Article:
It was easy to view The Walt Disney Company's 2006 acquisition of Pixar Animation Studios with a deeply cynical eye. Pixar's technical innovations (as seen in early features Toy Story and A Bug's Life) brought animation into the digital age, but it was the company's collaborative culture and focus on story and character that immediately set it apart. By comparison, the animated films made by Disney in that era seemed designed for marketing tie-ins and theme-park consumption. The first two Pixar films begun after the Disney acquisition, 2011's Cars 2 and 2012's Brave (it takes four to seven years to develop and produce a Pixar film), didn't rank with Pixar's best and left some observers wondering if the studio's greatest work was behind it.
Those concerns are brushed aside by Inside Out, an instant classic among animated films and a new creative peak for Pixar. The film is about feelings: much of the action takes place inside the mind of an 11-year-old girl named Riley as characters named Joy, Sadness, Anger, Fear and Disgust man the controls in the Headquarters of her fragile pre-adolescent psyche. It's a cliche that the best animated movies work on multiple levels, speaking to kids and adults simultaneously. Inside Out fulfills that promise, but it also transcends age divisions with a story that explores what it means to be human.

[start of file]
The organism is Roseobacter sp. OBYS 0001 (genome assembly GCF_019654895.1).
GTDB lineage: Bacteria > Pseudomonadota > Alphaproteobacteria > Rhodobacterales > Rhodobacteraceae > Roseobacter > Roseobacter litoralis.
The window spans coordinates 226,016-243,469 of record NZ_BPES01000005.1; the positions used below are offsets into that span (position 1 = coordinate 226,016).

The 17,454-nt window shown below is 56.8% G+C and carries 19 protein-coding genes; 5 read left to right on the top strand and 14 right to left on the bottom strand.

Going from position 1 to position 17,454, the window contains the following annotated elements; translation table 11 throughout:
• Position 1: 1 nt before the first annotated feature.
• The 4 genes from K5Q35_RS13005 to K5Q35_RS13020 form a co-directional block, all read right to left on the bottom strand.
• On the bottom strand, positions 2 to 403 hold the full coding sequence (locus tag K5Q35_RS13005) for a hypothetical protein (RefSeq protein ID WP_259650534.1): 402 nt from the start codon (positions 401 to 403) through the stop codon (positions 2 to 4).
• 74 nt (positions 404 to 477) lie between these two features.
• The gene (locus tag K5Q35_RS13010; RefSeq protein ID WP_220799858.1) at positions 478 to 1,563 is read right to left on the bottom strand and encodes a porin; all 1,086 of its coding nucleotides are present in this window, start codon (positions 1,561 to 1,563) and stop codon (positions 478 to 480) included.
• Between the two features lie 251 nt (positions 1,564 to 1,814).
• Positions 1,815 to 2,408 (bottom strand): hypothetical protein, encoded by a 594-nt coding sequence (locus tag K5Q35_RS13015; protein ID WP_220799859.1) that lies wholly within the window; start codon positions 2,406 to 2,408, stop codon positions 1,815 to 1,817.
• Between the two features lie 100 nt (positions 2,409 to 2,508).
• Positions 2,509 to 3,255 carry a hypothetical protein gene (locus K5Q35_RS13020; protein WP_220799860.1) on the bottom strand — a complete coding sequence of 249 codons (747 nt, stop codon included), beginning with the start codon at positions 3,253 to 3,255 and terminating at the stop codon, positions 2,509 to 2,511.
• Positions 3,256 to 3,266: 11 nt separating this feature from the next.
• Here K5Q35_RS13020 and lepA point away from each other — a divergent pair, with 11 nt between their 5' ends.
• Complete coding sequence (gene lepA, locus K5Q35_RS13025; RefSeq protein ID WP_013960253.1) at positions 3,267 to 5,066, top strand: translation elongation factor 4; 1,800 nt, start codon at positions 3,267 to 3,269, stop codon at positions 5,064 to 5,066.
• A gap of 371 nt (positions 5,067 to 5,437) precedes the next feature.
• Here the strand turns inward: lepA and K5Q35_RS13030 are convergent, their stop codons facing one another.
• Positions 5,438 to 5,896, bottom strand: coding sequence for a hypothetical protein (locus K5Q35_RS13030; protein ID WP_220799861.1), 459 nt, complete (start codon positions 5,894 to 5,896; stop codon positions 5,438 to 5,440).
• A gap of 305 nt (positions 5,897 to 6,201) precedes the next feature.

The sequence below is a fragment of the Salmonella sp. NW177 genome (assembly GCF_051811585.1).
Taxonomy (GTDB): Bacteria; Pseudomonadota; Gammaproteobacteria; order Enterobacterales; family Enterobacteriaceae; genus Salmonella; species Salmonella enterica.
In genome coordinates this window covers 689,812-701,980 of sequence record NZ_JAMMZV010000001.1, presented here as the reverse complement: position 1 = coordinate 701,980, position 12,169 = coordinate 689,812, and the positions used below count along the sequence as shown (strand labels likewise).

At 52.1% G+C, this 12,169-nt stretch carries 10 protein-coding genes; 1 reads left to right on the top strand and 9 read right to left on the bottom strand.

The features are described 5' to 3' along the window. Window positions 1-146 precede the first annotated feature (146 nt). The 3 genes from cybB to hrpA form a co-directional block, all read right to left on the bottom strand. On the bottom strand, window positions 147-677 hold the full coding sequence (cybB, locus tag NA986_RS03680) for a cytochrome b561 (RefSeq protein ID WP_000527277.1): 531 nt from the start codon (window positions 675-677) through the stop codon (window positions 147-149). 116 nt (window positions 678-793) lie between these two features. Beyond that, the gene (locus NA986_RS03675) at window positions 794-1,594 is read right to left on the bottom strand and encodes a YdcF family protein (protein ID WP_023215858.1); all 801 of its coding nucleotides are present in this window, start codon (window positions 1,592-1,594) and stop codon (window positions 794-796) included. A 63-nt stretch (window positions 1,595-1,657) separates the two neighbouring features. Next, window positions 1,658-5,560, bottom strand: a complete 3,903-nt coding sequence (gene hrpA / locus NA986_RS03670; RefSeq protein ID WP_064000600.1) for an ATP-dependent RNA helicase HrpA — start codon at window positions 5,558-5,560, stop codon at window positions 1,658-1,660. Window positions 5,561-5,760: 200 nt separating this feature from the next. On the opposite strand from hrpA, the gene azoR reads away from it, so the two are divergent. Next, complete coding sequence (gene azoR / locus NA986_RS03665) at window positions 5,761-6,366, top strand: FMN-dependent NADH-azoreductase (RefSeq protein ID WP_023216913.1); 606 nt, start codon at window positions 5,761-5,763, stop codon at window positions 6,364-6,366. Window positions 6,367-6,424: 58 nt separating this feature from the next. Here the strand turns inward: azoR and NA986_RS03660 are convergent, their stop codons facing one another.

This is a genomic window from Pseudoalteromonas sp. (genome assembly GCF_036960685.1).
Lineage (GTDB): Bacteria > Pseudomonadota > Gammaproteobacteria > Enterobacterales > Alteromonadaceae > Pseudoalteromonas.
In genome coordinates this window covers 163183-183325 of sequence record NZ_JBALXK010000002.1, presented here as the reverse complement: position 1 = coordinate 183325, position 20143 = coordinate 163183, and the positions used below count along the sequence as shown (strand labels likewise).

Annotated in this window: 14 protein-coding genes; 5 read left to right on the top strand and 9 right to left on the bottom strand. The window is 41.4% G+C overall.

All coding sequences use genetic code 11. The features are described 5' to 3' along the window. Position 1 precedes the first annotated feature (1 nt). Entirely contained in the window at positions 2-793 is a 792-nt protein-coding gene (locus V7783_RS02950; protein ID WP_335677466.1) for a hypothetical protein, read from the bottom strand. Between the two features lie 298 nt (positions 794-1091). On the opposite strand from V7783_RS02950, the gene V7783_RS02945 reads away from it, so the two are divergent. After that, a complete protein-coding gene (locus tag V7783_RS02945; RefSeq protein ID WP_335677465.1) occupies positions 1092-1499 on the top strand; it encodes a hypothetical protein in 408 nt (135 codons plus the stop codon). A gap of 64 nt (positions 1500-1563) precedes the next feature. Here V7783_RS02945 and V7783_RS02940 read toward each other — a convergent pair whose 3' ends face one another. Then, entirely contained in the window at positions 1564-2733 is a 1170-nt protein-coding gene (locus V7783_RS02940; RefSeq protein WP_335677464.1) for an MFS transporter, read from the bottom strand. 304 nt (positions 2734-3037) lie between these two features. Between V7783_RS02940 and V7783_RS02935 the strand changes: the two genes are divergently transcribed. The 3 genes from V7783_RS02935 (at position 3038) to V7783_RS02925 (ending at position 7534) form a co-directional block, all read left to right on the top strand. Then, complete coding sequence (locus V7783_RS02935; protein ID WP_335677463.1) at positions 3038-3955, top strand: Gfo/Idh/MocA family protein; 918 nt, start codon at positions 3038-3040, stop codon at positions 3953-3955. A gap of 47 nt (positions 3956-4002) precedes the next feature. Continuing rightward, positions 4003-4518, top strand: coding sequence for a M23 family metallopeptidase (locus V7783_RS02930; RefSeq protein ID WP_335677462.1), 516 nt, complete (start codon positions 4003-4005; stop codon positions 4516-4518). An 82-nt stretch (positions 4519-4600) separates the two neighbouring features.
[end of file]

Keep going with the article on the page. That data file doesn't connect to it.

The external, "real world" story is simple. Riley (Kaitlyn Dias) must contend with change and loss after her Mom (Diane Lane) and Dad (Kyle MacLachlan) uproot the family's cozy life in Minnesota and move to San Francisco. It's an understandably busy time for those working inside Riley's mind, where Joy has always been in charge of Riley's sunny disposition. When Joy (Amy Poehler) and Sadness (Phyllis Smith) are accidentally transported to the far reaches of Riley's mind, they must find a way home to Headquarters before it's too late. Anger (Lewis Black), Fear (Bill Hader) and Disgust (Mindy Kaling) have no clue how to steer a human being.
That journey is where Inside Out finds its way. To escape the endless halls of long-term memory, Joy and Sadness make their way through the shadowy world of the Subconscious, the full-functioning movie studio of Dream Productions, the still-under-construction Abstract Thought and various additional marvels of digital animation. In the hands of director and co-writer Pete Docter (who also was responsible for Pixar's other masterwork, 2009's Up), the neighborhoods of Riley's mind are wildly imagined and beautifully realized. What happens in Abstract Thought alone is worth the price of a movie ticket.
Also not to be missed are Inside Out's closing credits, where the mind control-centers of many other characters — human or not — are put on display. (Why are cats so crazy? The answer finally is revealed.) You'll also find that the film is dedicated to "our kids," along with a simple plea that they "never grow up." Inside Out is told from a preteen's perspective, but it's the parents who give the film a very large dose of soul.